Long before global warming appeared on the planet’s agenda as a source of concern, FAPESP had already been investing heavily in climate sciences. For example, in the 1970s, FAPESP installed a meteorological radar in São Paulo State to monitor rainfall and to provide information for farmers and for the Civil Defense system. Another example is the FAPESP Program for Research on Global Climate Change (PFPMCG), which will invest at least R$ 100 million by 2018. These examples attest to the Foundation’s ongoing concern regarding training human resources and increasing the quality and quantity of the contribution of São Paulo researchers to the progress of knowledge in this field. These actions have helped Brazil to gain a voice in the global debate on climate change. “By sponsoring projects conducted by São Paulo State scientists – even when they study phenomena in other states, as for example, in the Amazon, FAPESP has helped to shape a community of researchers who are producing climate science work of world standards,” says Reynaldo Victoria, a professor at the Center for Nuclear Energy in Agriculture (Cena),of the Luiz de Queiroz campus at the University of São Paulo in Piracicaba, and executive coordinator of PFPMCG.
FAPESP’s first major investment in this field was made in 1974. It entailed setting up a meteorological radar in the city of Bauru, São Paulo State. The equipment, installed at the Institute for Meteorological Research (Ipmet), which would later become part of Paulista State University (Unesp), was the starting point for the current network of meteorological radars in the state. At the time, the radars in the state belonged to the Air Force and were used to monitor air space.
In the early 1970s, the then scientific director of FAPESP, Oscar Sala (1922-2010) proposed the establishment of the Meteorological Radar of São Paulo (Radasp) as a special FAPESP project. The Radar had a two-fold objective: to create an environment capable of training human resources in the field of meteorology by using the most advanced techniques of those times and to provide weather forecasts swiftly so that the state’s farmers could organize themselves and the Civil Defense system could monitor the effects of storms. “Professor Sala foresaw the importance of meteorology in the context of atmospheric sciences and took the initiative to propose a pilot program that, besides fostering research, involved a direct transfer of knowledge to society and to the productive sector,” says Roberto Vicente Calheiros, a full professor at Unesp and a researcher at Ipmet. As soon as the radar went into operation, São Paulo City’s Eldorado Radio Station started using it to broadcast information on rain forecasts.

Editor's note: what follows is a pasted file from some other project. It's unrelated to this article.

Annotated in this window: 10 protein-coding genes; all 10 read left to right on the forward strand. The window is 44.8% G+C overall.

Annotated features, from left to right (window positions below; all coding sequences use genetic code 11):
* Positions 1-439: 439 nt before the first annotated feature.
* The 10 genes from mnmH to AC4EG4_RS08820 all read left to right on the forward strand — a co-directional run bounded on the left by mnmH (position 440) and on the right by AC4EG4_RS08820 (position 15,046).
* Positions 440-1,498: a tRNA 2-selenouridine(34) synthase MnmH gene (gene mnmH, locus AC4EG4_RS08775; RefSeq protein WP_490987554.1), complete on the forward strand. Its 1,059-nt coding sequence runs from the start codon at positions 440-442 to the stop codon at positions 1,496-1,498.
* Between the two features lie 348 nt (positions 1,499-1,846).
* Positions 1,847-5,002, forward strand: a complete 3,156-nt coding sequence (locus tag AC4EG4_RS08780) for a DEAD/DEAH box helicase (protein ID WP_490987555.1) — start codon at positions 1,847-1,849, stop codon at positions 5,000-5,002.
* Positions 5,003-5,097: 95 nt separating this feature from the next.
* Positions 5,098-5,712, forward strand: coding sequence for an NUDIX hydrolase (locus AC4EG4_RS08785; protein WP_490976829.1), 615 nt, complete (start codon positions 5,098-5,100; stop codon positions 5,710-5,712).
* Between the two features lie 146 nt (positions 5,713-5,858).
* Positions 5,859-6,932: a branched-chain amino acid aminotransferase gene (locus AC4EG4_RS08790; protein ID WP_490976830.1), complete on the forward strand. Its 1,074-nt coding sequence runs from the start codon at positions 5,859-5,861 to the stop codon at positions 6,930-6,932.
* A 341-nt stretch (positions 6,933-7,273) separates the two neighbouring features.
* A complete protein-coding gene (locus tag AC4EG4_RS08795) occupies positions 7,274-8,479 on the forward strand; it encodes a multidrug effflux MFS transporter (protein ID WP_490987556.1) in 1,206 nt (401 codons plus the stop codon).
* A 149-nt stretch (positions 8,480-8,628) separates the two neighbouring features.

The radar installed in Bauru allowed people to follow, in real time, the rainfall in the state. It also provided immediate forecasts, from a few minutes up to hours ahead of time. “This is as essential a service for society as public safety and a healthcare system,” says Calheiros. The research work included research teams from the Department of Water and Electric Power (Daee), from the Polytechnic School and from the School of Engineering of São Carlos (of the University of São Paulo/USP) as well as from the Ilha Solteira School of Engineering (Unesp). Special emphasis was given to studies on summer rains and atmospheric layers. A curious piece of information: the radar installed in 1974 was replaced in the 1990s by more modern equipment. Recently, the Federal University of Alagoas took the old radar to the city of Maceió, where it was put back into operation.
The project’s good results led to the implementation of a second stage. Installation of Radasp II began in 1982, under the coordination of Roberto Vicente Calheiros. The installation of a second radar at the dam owned by Daee in the town of Ponte Nova, State of Minas Gerais, led to improvements in weather forecasting in that state, which mostly benefitted agricultural planning. With this radar, Calheiros developed a rain quantification technique , described in his doctoral thesis and later on in an article in the Journal of Climate and Applied Meteorology. Among other works, experiments in the field explained the origin of the heavy summer rains in the City of São Paulo. The explanation came from research coordinated by Maria Assunção Faus da Silva Dias. More recently, an outstanding finding of the research conducted with the help of the radars was the contribution of meteorologist Maria Andrea Lima to the understanding of how storms develop – her research studies follow storms up to a certain point in an attempt to predict the volume of rainfall that they can generate.